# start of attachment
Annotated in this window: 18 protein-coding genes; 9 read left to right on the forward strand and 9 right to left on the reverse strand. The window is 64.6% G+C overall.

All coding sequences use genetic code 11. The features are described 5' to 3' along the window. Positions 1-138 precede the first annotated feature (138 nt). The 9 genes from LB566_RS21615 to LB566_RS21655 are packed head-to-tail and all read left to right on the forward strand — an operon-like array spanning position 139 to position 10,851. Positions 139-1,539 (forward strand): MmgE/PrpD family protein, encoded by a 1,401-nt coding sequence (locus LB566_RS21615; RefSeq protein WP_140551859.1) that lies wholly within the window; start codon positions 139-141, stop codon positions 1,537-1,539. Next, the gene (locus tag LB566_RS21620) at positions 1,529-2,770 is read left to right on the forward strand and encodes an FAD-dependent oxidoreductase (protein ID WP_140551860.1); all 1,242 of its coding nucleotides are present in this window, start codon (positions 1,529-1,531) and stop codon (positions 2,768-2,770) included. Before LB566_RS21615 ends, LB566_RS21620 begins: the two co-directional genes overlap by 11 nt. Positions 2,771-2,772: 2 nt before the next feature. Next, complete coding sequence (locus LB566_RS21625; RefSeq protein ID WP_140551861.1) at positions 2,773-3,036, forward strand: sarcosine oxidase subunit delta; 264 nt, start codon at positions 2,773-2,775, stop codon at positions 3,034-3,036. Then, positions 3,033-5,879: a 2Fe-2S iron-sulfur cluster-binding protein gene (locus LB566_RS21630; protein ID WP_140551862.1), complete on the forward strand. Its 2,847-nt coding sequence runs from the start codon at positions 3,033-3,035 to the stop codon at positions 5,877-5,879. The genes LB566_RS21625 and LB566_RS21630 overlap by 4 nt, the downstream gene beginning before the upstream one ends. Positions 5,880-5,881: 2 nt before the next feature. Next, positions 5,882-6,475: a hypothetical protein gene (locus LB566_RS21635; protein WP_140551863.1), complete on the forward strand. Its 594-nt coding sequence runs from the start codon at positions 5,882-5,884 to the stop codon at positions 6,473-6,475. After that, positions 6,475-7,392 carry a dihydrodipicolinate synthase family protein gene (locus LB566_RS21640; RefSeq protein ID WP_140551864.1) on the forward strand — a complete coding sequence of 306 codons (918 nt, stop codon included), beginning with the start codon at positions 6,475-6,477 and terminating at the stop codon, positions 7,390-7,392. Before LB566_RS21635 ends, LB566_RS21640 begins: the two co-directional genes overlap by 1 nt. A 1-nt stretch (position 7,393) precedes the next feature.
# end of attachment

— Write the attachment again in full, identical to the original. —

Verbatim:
Annotated in this window: 18 protein-coding genes; 9 read left to right on the forward strand and 9 right to left on the reverse strand. The window is 64.6% G+C overall.

All coding sequences use genetic code 11. The features are described 5' to 3' along the window. Positions 1-138 precede the first annotated feature (138 nt). The 9 genes from LB566_RS21615 to LB566_RS21655 are packed head-to-tail and all read left to right on the forward strand — an operon-like array spanning position 139 to position 10,851. Positions 139-1,539 (forward strand): MmgE/PrpD family protein, encoded by a 1,401-nt coding sequence (locus LB566_RS21615; RefSeq protein WP_140551859.1) that lies wholly within the window; start codon positions 139-141, stop codon positions 1,537-1,539. Next, the gene (locus tag LB566_RS21620) at positions 1,529-2,770 is read left to right on the forward strand and encodes an FAD-dependent oxidoreductase (protein ID WP_140551860.1); all 1,242 of its coding nucleotides are present in this window, start codon (positions 1,529-1,531) and stop codon (positions 2,768-2,770) included. Before LB566_RS21615 ends, LB566_RS21620 begins: the two co-directional genes overlap by 11 nt. Positions 2,771-2,772: 2 nt before the next feature. Next, complete coding sequence (locus LB566_RS21625; RefSeq protein ID WP_140551861.1) at positions 2,773-3,036, forward strand: sarcosine oxidase subunit delta; 264 nt, start codon at positions 2,773-2,775, stop codon at positions 3,034-3,036. Then, positions 3,033-5,879: a 2Fe-2S iron-sulfur cluster-binding protein gene (locus LB566_RS21630; protein ID WP_140551862.1), complete on the forward strand. Its 2,847-nt coding sequence runs from the start codon at positions 3,033-3,035 to the stop codon at positions 5,877-5,879. The genes LB566_RS21625 and LB566_RS21630 overlap by 4 nt, the downstream gene beginning before the upstream one ends. Positions 5,880-5,881: 2 nt before the next feature. Next, positions 5,882-6,475: a hypothetical protein gene (locus LB566_RS21635; protein WP_140551863.1), complete on the forward strand. Its 594-nt coding sequence runs from the start codon at positions 5,882-5,884 to the stop codon at positions 6,473-6,475. After that, positions 6,475-7,392 carry a dihydrodipicolinate synthase family protein gene (locus LB566_RS21640; RefSeq protein ID WP_140551864.1) on the forward strand — a complete coding sequence of 306 codons (918 nt, stop codon included), beginning with the start codon at positions 6,475-6,477 and terminating at the stop codon, positions 7,390-7,392. Before LB566_RS21635 ends, LB566_RS21640 begins: the two co-directional genes overlap by 1 nt. A 1-nt stretch (position 7,393) precedes the next feature.